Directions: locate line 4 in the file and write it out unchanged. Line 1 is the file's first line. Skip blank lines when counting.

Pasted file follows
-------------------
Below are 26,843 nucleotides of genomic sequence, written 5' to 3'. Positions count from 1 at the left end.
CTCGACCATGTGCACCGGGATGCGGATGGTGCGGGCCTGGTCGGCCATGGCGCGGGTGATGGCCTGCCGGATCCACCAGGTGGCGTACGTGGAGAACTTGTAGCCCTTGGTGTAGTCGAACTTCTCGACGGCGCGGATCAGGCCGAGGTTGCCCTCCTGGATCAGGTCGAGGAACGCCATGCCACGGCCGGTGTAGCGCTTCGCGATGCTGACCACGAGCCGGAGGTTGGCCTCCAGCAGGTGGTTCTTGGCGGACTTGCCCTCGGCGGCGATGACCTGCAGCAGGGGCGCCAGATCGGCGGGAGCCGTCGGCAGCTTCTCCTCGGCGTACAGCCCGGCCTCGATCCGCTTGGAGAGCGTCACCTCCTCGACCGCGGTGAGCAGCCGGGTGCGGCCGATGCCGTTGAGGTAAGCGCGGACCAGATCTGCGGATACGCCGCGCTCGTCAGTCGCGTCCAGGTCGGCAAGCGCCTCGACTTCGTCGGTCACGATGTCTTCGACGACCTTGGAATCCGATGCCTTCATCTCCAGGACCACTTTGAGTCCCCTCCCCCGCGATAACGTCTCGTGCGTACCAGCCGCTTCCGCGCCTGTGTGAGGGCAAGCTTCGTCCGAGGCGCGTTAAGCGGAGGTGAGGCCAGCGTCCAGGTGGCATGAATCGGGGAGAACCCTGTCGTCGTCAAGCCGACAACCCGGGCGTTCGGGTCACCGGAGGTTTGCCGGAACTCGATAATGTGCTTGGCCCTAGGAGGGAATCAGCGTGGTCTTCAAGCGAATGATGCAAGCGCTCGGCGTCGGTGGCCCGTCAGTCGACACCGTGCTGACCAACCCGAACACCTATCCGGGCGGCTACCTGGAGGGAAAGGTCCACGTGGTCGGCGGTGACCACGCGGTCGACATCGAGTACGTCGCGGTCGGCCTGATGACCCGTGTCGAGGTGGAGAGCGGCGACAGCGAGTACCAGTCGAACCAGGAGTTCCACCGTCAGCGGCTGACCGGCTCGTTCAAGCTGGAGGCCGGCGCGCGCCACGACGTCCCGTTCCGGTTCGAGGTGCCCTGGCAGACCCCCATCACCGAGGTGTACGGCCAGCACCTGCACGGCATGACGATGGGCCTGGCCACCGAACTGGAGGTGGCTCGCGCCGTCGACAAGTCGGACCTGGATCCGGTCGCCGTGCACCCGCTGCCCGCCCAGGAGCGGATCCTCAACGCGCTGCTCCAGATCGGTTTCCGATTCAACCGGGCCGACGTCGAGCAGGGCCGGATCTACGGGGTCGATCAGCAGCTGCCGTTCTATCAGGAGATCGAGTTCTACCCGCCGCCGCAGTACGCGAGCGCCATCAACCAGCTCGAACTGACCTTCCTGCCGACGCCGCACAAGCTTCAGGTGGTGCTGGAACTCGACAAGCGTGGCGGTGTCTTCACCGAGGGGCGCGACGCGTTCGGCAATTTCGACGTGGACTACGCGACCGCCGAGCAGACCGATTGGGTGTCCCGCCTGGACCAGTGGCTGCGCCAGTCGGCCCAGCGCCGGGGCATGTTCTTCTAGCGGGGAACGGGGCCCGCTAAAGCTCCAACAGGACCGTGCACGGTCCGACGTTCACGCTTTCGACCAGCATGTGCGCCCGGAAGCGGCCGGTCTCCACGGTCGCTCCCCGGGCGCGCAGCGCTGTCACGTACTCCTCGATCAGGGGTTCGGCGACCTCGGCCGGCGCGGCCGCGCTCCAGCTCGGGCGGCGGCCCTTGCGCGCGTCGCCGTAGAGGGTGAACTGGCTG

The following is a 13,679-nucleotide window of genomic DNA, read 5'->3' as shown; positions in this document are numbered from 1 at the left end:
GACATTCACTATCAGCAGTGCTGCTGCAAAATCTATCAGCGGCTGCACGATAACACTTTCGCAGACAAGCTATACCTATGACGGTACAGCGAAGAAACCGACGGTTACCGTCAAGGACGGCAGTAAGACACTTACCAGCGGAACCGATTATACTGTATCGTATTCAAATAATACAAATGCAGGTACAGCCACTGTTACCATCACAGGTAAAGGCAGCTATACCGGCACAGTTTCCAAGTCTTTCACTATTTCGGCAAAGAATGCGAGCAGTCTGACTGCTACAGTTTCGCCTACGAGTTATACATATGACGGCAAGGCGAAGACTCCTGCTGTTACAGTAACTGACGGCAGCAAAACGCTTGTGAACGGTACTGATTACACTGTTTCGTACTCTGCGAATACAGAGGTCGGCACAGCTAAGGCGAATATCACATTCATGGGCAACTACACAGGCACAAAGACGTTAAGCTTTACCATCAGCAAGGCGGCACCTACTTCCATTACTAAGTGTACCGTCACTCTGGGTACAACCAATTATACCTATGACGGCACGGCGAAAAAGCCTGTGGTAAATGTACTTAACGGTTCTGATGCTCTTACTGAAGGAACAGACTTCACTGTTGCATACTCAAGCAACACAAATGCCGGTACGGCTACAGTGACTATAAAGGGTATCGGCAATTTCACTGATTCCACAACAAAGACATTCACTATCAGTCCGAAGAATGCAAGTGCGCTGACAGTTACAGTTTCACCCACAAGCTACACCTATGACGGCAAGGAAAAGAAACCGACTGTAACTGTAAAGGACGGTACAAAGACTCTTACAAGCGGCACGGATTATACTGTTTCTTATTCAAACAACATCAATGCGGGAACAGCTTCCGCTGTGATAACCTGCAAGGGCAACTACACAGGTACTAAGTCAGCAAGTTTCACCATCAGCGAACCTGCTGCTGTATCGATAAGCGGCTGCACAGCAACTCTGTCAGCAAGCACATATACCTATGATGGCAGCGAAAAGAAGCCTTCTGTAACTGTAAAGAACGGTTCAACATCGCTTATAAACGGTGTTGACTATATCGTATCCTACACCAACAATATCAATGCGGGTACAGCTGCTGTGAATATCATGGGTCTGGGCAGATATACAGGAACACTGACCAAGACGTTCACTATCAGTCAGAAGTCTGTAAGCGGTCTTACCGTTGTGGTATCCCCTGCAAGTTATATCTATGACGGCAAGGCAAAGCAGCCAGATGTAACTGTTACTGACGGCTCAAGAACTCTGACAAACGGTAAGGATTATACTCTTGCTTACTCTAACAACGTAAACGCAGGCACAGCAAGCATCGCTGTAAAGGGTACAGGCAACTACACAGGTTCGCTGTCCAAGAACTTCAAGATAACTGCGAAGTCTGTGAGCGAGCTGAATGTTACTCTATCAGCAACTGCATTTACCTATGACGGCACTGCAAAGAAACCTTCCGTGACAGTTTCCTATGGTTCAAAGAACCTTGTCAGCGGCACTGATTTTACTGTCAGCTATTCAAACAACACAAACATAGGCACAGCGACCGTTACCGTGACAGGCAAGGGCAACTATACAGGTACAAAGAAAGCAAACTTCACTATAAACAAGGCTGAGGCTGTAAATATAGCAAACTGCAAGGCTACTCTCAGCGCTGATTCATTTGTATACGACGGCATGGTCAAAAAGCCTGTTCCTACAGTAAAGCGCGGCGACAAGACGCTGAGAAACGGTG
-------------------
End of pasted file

GACATTCACTATCAGCAGTGCTGCTGCAAAATCTATCAGCGGCTGCACGATAACACTTTCGCAGACAAGCTATACCTATGACGGTACAGCGAAGAAACCGACGGTTACCGTCAAGGACGGCAGTAAGACACTTACCAGCGGAACCGATTATACTGTATCGTATTCAAATAATACAAATGCAGGTACAGCCACTGTTACCATCACAGGTAAAGGCAGCTATACCGGCACAGTTTCCAAGTCTTTCACTATTTCGGCAAAGAATGCGAGCAGTCTGACTGCTACAGTTTCGCCTACGAGTTATACATATGACGGCAAGGCGAAGACTCCTGCTGTTACAGTAACTGACGGCAGCAAAACGCTTGTGAACGGTACTGATTACACTGTTTCGTACTCTGCGAATACAGAGGTCGGCACAGCTAAGGCGAATATCACATTCATGGGCAACTACACAGGCACAAAGACGTTAAGCTTTACCATCAGCAAGGCGGCACCTACTTCCATTACTAAGTGTACCGTCACTCTGGGTACAACCAATTATACCTATGACGGCACGGCGAAAAAGCCTGTGGTAAATGTACTTAACGGTTCTGATGCTCTTACTGAAGGAACAGACTTCACTGTTGCATACTCAAGCAACACAAATGCCGGTACGGCTACAGTGACTATAAAGGGTATCGGCAATTTCACTGATTCCACAACAAAGACATTCACTATCAGTCCGAAGAATGCAAGTGCGCTGACAGTTACAGTTTCACCCACAAGCTACACCTATGACGGCAAGGAAAAGAAACCGACTGTAACTGTAAAGGACGGTACAAAGACTCTTACAAGCGGCACGGATTATACTGTTTCTTATTCAAACAACATCAATGCGGGAACAGCTTCCGCTGTGATAACCTGCAAGGGCAACTACACAGGTACTAAGTCAGCAAGTTTCACCATCAGCGAACCTGCTGCTGTATCGATAAGCGGCTGCACAGCAACTCTGTCAGCAAGCACATATACCTATGATGGCAGCGAAAAGAAGCCTTCTGTAACTGTAAAGAACGGTTCAACATCGCTTATAAACGGTGTTGACTATATCGTATCCTACACCAACAATATCAATGCGGGTACAGCTGCTGTGAATATCATGGGTCTGGGCAGATATACAGGAACACTGACCAAGACGTTCACTATCAGTCAGAAGTCTGTAAGCGGTCTTACCGTTGTGGTATCCCCTGCAAGTTATATCTATGACGGCAAGGCAAAGCAGCCAGATGTAACTGTTACTGACGGCTCAAGAACTCTGACAAACGGTAAGGATTATACTCTTGCTTACTCTAACAACGTAAACGCAGGCACAGCAAGCATCGCTGTAAAGGGTACAGGCAACTACACAGGTTCGCTGTCCAAGAACTTCAAGATAACTGCGAAGTCTGTGAGCGAGCTGAATGTTACTCTATCAGCAACTGCATTTACCTATGACGGCACTGCAAAGAAACCTTCCGTGACAGTTTCCTATGGTTCAAAGAACCTTGTCAGCGGCACTGATTTTACTGTCAGCTATTCAAACAACACAAACATAGGCACAGCGACCGTTACCGTGACAGGCAAGGGCAACTATACAGGTACAAAGAAAGCAAACTTCACTATAAACAAGGCTGAGGCTGTAAATATAGCAAACTGCAAGGCTACTCTCAGCGCTGATTCATTTGTATACGACGGCATGGTCAAAAAGCCTGTTCCTACAGTAAAGCGCGGCGACAAGACGCTGAGAAACGGTG